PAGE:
One of the best weapons against muscle fatigue is carnosine, a substance that is abundant in your muscles in order to help prevent acid build up. But your carnosine supply is limited to the pool of its root enzymes, amino acids l-histidine and beta-alanine. That means supplementing with beta-alanine helps replenish your stores of carnosine. In fact, a 2010 study in Nutrients found that taking 800 mg of the amino acid multiple times a day elevated muscle carnosine levels by as much as 66%. Why it’s worth it: Brazilian research found that taking beta-alanine supplements can help your muscles’ endurance and specifically your performance during high intensity exercises like weight lifting, meaning you can work out harder. Plus, the supplement has been shown to support lean muscle mass and enhance muscle fiber synthesis, says Jalali. Bonus: A study in the International Journal of Sports Nutrition and Exercise Metabolism found that guys who took a combination of both creatine and beta-alanine gained more lean mass and lost more body fat than guys who took creatine alone. Since it has a limited half-life in the body, most research suggests taking 800 mgs of beta-alanine at least four times a day.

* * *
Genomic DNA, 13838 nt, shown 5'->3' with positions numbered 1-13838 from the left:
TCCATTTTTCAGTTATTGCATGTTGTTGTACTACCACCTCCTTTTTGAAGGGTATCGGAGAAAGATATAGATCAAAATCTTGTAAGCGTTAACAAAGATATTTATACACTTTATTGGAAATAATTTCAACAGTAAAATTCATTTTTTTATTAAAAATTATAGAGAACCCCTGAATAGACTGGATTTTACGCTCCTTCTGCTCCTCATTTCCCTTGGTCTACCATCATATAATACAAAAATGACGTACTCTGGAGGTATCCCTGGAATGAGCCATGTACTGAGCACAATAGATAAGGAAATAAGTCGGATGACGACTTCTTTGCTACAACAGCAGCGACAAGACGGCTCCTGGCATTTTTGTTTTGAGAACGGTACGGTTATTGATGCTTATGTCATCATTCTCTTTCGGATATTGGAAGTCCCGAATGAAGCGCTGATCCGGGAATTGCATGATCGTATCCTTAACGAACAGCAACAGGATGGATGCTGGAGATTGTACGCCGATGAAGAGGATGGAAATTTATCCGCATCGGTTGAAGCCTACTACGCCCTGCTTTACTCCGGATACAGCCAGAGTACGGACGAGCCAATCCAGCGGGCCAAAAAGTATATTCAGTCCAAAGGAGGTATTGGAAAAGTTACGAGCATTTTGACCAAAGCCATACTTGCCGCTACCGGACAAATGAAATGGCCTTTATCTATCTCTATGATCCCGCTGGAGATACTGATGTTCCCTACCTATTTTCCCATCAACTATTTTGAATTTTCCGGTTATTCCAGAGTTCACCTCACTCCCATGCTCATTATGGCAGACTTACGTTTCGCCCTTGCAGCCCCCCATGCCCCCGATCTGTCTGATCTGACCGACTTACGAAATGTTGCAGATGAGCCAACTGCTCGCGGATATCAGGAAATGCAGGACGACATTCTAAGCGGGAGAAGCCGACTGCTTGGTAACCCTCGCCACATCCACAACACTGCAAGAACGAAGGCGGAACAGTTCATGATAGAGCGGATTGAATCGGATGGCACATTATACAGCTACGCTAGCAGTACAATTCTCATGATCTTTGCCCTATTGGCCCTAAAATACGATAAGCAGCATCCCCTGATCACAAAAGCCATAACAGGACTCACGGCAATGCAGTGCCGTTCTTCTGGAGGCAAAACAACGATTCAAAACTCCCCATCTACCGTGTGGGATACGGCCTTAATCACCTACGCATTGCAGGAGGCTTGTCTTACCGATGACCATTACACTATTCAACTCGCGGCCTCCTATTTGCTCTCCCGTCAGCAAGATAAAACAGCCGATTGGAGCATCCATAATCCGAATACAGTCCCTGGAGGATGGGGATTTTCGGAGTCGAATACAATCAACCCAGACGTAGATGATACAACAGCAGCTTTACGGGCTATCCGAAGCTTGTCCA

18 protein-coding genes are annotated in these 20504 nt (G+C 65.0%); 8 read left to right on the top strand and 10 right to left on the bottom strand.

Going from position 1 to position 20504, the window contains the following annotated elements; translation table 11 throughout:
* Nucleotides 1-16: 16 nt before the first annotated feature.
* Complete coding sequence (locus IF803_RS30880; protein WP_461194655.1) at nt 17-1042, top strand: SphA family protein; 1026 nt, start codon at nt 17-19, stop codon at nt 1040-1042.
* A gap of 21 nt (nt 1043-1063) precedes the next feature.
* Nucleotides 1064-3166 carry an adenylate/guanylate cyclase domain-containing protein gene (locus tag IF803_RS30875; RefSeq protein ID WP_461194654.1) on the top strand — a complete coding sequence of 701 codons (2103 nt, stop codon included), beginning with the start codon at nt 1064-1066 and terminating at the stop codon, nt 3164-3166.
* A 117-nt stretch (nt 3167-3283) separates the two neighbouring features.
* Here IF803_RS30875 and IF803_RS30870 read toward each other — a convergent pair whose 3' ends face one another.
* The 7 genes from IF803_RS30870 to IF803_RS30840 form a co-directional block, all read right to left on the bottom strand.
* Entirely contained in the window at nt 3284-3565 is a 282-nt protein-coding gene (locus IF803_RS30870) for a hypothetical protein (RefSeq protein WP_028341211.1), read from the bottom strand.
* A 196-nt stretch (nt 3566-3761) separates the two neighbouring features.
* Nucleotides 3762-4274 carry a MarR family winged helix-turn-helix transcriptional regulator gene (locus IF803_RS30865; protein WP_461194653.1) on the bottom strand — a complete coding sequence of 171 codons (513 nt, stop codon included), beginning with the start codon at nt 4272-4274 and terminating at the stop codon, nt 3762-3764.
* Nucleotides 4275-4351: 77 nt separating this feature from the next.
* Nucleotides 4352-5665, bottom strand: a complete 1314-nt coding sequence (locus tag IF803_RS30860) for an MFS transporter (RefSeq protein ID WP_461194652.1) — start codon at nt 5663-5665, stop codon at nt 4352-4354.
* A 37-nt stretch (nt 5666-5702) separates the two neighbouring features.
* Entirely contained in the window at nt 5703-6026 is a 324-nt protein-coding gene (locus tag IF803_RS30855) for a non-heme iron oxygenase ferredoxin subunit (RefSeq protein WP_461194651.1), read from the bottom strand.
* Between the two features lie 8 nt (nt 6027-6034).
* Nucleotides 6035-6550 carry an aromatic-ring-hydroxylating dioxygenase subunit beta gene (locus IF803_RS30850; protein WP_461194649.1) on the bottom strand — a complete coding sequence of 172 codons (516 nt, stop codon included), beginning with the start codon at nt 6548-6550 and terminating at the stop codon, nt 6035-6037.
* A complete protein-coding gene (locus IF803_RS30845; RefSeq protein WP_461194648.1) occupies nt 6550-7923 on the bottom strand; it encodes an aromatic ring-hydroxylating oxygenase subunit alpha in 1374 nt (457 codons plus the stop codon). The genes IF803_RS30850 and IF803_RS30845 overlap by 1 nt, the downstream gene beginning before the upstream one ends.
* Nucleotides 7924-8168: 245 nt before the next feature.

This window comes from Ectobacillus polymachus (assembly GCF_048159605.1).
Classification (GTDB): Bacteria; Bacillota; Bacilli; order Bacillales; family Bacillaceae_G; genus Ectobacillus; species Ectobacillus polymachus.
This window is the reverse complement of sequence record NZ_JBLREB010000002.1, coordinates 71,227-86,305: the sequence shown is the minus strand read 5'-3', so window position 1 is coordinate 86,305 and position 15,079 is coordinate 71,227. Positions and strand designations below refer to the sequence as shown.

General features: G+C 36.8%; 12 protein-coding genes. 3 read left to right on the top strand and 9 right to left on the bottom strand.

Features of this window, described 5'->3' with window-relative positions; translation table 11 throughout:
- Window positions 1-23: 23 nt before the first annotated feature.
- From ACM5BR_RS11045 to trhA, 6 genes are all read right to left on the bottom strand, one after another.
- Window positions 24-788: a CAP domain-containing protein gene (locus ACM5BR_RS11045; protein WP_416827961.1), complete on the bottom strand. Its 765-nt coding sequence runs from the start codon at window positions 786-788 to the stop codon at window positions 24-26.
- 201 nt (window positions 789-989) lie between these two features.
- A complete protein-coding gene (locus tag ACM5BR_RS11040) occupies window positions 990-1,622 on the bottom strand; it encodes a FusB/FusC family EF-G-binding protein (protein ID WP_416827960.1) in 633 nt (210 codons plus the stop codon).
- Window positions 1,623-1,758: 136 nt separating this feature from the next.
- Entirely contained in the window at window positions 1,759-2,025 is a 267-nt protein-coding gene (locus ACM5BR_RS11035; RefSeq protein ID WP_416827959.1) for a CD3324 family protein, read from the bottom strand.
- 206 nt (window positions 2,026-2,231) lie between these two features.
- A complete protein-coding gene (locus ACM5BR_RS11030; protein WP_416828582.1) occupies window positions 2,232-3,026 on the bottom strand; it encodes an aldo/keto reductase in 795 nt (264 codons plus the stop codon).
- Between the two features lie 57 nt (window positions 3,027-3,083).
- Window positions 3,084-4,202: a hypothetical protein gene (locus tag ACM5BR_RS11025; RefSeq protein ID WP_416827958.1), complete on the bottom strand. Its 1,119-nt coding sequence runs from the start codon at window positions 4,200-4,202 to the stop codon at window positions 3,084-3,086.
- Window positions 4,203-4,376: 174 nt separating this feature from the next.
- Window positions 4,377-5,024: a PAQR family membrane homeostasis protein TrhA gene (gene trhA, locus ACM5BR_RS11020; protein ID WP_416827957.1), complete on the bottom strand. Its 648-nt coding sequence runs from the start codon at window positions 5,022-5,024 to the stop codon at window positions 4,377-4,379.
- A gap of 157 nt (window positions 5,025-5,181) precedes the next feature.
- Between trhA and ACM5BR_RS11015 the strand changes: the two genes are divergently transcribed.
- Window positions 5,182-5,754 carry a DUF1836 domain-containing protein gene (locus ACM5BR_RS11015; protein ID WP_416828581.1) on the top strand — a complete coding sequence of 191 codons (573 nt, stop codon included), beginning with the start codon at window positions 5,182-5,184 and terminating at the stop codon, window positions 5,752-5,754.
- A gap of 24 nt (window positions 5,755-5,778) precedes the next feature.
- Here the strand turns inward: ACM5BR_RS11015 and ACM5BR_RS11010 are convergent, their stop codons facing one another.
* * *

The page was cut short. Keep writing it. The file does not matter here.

Great article, again!! I have a question as it relates to giving the body a break. I’ve been squatting, deadlifting, pressing, and bench pressing HEAVY for about 6 months. I’m 38 years old, 5’10” and am up to about 170 lbs. I’ve been eating a lot of food to gain weight and it’s been working (although I’ve definitely gained some fat in the process). I’m starting to feel pretty “beat down” and my motivation is diminishing. I’m considering a program of pushups, dips, inverted rows, pullups, one legged squats, and sprints (all bodyweight excercises) for a 2-3 month period. My concern is that I will lose the strength I’ve worked so hard to gain. Everyone says it’s nearly impossible maintain, let alone gain muscle from a routine like this. What are your thoughts? Thanks, again, for all of your insight on this website. Joel
When it comes to a great all-around food to build muscle, the trophy goes to salmon. It is loaded with protein and omega-3 fatty acids, two key nutrients to build and repair muscle tissue, and to keep your hunger in check. You can also cook salmon several different ways. Salmon is also rich in key nutrients, such as selenium, Vitamin D, B12, niacin and vitamin D. The list goes on with all of the health benefits associated with salmon, such as reducing cholesterol and improving memory. If you were not into fish – some people are not – you could go with grass-fed beef.